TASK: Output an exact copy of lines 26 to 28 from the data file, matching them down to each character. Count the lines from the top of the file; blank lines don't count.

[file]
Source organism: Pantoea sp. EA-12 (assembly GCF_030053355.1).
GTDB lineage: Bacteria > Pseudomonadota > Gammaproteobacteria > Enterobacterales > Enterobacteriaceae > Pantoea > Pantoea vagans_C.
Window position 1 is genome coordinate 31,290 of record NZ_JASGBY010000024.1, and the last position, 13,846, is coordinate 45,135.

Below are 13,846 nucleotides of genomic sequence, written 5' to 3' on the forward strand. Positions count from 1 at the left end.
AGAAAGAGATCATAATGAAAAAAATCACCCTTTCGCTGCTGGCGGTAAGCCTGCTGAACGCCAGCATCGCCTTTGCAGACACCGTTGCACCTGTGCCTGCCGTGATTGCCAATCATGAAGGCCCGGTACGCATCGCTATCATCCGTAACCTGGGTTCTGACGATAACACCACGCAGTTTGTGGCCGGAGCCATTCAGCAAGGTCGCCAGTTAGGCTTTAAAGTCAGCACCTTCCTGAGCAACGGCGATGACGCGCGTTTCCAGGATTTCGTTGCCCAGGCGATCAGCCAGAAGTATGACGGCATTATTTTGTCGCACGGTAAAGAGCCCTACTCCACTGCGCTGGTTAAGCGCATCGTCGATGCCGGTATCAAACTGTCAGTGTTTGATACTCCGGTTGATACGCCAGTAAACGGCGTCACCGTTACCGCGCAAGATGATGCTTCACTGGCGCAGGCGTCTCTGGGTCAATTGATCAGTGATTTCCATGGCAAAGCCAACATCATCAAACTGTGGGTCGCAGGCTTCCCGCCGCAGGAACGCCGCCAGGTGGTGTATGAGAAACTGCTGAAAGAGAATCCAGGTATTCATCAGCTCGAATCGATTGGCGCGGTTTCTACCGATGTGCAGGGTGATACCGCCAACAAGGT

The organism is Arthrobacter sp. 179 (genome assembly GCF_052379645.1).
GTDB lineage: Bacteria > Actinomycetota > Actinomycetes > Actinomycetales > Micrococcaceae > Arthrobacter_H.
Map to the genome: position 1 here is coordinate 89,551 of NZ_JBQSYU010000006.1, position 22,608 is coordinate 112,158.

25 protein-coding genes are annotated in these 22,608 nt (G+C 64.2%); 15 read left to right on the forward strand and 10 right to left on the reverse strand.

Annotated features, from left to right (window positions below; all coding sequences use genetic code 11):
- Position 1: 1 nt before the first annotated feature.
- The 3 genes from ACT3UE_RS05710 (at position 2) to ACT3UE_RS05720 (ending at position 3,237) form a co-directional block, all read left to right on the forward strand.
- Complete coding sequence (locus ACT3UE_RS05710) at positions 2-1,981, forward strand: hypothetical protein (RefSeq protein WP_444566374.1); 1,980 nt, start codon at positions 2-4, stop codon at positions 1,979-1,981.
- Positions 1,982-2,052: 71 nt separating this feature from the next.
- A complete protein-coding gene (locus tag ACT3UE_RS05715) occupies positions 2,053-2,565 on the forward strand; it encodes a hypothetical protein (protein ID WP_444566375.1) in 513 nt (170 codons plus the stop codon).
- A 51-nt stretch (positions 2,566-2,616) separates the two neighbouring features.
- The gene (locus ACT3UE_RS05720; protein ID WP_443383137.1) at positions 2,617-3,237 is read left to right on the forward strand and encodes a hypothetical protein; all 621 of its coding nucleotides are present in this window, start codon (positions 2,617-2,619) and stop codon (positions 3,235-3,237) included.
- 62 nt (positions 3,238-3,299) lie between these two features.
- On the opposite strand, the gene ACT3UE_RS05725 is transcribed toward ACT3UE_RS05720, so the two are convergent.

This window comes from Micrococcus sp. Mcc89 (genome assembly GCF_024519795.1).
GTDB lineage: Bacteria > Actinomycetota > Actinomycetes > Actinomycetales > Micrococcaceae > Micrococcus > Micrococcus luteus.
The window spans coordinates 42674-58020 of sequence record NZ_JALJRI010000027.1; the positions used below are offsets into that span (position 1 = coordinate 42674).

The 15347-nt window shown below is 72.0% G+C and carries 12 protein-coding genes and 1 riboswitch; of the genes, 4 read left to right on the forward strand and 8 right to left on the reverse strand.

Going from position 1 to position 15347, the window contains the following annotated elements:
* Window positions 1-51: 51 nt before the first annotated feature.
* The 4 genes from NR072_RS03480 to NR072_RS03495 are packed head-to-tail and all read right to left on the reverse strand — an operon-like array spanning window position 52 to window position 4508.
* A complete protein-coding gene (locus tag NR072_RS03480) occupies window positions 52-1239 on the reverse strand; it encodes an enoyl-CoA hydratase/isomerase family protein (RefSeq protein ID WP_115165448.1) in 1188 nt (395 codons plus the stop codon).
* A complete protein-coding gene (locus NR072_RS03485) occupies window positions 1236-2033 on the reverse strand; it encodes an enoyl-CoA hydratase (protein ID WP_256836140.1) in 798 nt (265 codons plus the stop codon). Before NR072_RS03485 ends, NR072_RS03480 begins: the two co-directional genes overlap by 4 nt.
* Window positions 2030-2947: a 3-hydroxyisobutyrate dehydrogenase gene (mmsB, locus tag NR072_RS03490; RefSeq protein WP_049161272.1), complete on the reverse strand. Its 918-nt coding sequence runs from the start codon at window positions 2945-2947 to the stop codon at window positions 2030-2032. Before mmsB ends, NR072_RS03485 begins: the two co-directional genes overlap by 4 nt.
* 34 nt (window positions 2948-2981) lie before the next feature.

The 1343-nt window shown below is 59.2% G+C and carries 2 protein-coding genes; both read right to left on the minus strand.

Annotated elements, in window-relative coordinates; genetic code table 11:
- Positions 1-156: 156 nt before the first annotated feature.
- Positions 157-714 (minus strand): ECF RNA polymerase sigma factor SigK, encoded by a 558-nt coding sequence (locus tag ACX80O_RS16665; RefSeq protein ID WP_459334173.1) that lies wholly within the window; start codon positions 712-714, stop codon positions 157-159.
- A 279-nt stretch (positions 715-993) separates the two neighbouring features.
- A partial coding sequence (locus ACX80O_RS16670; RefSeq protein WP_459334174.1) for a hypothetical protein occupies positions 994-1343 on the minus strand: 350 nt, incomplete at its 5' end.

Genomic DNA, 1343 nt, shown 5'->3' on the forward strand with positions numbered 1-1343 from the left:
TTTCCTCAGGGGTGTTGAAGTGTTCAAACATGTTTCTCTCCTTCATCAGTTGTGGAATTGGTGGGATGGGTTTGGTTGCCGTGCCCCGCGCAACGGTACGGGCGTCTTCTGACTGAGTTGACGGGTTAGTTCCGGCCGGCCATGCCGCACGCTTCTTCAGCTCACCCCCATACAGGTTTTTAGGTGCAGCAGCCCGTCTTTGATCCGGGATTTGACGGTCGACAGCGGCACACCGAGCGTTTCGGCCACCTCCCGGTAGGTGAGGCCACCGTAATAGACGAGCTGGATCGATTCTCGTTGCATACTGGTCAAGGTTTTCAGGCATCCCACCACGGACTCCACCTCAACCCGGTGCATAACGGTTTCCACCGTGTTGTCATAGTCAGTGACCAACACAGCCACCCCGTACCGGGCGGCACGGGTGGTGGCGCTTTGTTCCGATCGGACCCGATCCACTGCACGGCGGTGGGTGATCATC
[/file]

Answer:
* The 4 genes from NR072_RS03480 to NR072_RS03495 are packed head-to-tail and all read right to left on the reverse strand — an operon-like array spanning window position 52 to window position 4508.
* A complete protein-coding gene (locus tag NR072_RS03480) occupies window positions 52-1239 on the reverse strand; it encodes an enoyl-CoA hydratase/isomerase family protein (RefSeq protein ID WP_115165448.1) in 1188 nt (395 codons plus the stop codon).
* A complete protein-coding gene (locus NR072_RS03485) occupies window positions 1236-2033 on the reverse strand; it encodes an enoyl-CoA hydratase (protein ID WP_256836140.1) in 798 nt (265 codons plus the stop codon). Before NR072_RS03485 ends, NR072_RS03480 begins: the two co-directional genes overlap by 4 nt.